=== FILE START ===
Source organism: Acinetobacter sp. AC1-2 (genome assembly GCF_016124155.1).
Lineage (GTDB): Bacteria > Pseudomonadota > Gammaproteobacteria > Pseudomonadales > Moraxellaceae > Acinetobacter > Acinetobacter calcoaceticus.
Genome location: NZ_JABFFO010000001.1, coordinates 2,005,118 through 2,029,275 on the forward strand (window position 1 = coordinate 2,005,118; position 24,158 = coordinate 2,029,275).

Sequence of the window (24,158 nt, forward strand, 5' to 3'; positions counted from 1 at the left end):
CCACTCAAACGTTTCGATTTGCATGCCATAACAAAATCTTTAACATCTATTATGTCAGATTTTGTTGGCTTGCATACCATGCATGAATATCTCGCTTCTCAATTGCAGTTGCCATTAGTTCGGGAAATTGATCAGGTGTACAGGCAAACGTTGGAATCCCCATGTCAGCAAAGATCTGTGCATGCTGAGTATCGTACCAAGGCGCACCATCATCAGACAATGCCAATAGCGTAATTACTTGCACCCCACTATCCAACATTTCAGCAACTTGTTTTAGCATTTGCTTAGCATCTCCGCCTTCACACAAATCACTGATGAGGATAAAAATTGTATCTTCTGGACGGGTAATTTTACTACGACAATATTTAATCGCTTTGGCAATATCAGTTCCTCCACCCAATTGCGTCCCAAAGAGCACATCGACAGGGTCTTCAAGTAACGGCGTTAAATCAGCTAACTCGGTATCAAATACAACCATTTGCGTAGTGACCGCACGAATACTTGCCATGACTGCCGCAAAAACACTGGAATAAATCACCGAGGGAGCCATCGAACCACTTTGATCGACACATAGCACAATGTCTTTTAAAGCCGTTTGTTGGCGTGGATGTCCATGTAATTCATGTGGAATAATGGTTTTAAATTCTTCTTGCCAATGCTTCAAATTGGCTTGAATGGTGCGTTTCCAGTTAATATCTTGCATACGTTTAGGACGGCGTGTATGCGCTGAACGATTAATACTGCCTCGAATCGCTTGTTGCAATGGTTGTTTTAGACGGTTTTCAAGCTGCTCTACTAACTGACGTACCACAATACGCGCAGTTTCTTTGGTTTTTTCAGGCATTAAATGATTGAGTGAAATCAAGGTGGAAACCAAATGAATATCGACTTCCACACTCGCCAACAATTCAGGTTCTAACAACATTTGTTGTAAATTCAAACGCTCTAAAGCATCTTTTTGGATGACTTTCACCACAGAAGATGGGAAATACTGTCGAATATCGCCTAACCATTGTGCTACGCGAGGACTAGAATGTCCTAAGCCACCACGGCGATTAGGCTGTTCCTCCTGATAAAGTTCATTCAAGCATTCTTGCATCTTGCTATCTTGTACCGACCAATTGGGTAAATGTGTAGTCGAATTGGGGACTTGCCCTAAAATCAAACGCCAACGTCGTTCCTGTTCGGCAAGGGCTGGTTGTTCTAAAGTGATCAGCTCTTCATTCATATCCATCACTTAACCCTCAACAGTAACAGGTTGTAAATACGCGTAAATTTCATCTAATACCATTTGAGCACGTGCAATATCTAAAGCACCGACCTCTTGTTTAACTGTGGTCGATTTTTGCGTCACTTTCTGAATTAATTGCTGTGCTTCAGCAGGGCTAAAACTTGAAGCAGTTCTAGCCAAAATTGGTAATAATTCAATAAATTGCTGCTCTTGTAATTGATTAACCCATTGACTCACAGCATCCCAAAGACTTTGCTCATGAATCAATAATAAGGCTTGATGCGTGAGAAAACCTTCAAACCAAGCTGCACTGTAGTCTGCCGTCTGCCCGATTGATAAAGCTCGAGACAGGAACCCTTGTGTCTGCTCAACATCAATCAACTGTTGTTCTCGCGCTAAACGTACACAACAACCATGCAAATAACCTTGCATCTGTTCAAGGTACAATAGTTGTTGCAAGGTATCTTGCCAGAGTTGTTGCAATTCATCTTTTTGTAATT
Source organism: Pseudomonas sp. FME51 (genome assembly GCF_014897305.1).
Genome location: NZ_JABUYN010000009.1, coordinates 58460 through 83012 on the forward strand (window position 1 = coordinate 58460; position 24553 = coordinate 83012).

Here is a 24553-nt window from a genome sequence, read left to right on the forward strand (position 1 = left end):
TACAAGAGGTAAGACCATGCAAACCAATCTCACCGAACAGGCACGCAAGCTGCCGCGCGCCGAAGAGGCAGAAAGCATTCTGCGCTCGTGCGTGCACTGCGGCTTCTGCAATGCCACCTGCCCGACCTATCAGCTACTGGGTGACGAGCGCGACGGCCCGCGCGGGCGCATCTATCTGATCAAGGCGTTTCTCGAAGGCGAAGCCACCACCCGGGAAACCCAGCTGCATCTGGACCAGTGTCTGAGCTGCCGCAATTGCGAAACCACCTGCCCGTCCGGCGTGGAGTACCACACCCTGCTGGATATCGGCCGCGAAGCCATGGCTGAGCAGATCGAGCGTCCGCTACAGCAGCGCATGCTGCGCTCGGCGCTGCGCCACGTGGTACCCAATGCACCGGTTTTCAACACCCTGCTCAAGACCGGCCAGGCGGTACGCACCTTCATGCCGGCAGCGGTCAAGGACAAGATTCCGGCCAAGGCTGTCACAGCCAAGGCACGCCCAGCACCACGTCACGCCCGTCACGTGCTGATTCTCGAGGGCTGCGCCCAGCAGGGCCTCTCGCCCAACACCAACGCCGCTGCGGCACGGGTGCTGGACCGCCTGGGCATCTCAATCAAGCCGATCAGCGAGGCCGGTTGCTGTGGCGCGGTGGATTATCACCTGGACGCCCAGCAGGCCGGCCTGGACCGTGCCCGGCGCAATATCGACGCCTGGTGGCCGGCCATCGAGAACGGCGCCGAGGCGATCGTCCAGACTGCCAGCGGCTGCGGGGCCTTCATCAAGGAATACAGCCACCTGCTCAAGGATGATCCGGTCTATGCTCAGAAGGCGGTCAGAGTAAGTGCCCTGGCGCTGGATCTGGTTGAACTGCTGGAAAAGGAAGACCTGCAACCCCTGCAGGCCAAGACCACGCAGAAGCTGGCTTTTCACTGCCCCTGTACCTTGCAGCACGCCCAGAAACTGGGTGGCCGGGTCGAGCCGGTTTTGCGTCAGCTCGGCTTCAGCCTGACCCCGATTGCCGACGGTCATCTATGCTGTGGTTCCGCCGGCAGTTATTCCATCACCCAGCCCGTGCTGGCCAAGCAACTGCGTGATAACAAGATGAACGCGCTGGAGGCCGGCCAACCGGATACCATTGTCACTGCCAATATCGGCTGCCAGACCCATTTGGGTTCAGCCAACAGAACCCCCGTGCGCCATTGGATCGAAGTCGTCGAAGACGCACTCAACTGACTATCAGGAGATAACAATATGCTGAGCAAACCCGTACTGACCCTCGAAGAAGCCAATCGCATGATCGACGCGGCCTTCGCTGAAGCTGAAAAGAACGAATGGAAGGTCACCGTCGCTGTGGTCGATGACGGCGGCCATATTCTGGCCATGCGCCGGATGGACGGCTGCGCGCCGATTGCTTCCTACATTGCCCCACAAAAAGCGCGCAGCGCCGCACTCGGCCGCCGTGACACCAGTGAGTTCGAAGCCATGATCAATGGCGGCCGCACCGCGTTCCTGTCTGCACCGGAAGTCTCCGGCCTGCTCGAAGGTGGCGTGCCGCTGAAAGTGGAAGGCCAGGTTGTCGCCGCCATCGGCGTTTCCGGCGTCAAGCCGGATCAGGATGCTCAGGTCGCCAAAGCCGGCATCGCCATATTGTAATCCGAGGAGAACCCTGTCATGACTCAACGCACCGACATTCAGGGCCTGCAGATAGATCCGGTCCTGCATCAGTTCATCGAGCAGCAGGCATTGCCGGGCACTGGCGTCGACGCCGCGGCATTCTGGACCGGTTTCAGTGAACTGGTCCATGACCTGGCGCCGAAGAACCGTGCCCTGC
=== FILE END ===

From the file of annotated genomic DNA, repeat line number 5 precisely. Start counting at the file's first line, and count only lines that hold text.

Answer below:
CCACTCAAACGTTTCGATTTGCATGCCATAACAAAATCTTTAACATCTATTATGTCAGATTTTGTTGGCTTGCATACCATGCATGAATATCTCGCTTCTCAATTGCAGTTGCCATTAGTTCGGGAAATTGATCAGGTGTACAGGCAAACGTTGGAATCCCCATGTCAGCAAAGATCTGTGCATGCTGAGTATCGTACCAAGGCGCACCATCATCAGACAATGCCAATAGCGTAATTACTTGCACCCCACTATCCAACATTTCAGCAACTTGTTTTAGCATTTGCTTAGCATCTCCGCCTTCACACAAATCACTGATGAGGATAAAAATTGTATCTTCTGGACGGGTAATTTTACTACGACAATATTTAATCGCTTTGGCAATATCAGTTCCTCCACCCAATTGCGTCCCAAAGAGCACATCGACAGGGTCTTCAAGTAACGGCGTTAAATCAGCTAACTCGGTATCAAATACAACCATTTGCGTAGTGACCGCACGAATACTTGCCATGACTGCCGCAAAAACACTGGAATAAATCACCGAGGGAGCCATCGAACCACTTTGATCGACACATAGCACAATGTCTTTTAAAGCCGTTTGTTGGCGTGGATGTCCATGTAATTCATGTGGAATAATGGTTTTAAATTCTTCTTGCCAATGCTTCAAATTGGCTTGAATGGTGCGTTTCCAGTTAATATCTTGCATACGTTTAGGACGGCGTGTATGCGCTGAACGATTAATACTGCCTCGAATCGCTTGTTGCAATGGTTGTTTTAGACGGTTTTCAAGCTGCTCTACTAACTGACGTACCACAATACGCGCAGTTTCTTTGGTTTTTTCAGGCATTAAATGATTGAGTGAAATCAAGGTGGAAACCAAATGAATATCGACTTCCACACTCGCCAACAATTCAGGTTCTAACAACATTTGTTGTAAATTCAAACGCTCTAAAGCATCTTTTTGGATGACTTTCACCACAGAAGATGGGAAATACTGTCGAATATCGCCTAACCATTGTGCTACGCGAGGACTAGAATGTCCTAAGCCACCACGGCGATTAGGCTGTTCCTCCTGATAAAGTTCATTCAAGCATTCTTGCATCTTGCTATCTTGTACCGACCAATTGGGTAAATGTGTAGTCGAATTGGGGACTTGCCCTAAAATCAAACGCCAACGTCGTTCCTGTTCGGCAAGGGCTGGTTGTTCTAAAGTGATCAGCTCTTCATTCATATCCATCACTTAACCCTCAACAGTAACAGGTTGTAAATACGCGTAAATTTCATCTAATACCATTTGAGCACGTGCAATATCTAAAGCACCGACCTCTTGTTTAACTGTGGTCGATTTTTGCGTCACTTTCTGAATTAATTGCTGTGCTTCAGCAGGGCTAAAACTTGAAGCAGTTCTAGCCAAAATTGGTAATAATTCAATAAATTGCTGCTCTTGTAATTGATTAACCCATTGACTCACAGCATCCCAAAGACTTTGCTCATGAATCAATAATAAGGCTTGATGCGTGAGAAAACCTTCAAACCAAGCTGCACTGTAGTCTGCCGTCTGCCCGATTGATAAAGCTCGAGACAGGAACCCTTGTGTCTGCTCAACATCAATCAACTGTTGTTCTCGCGCTAAACGTACACAACAACCATGCAAATAACCTTGCATCTGTTCAAGGTACAATAGTTGTTGCAAGGTATCTTGCCAGAGTTGTTGCAATTCATCTTTTTGTAATT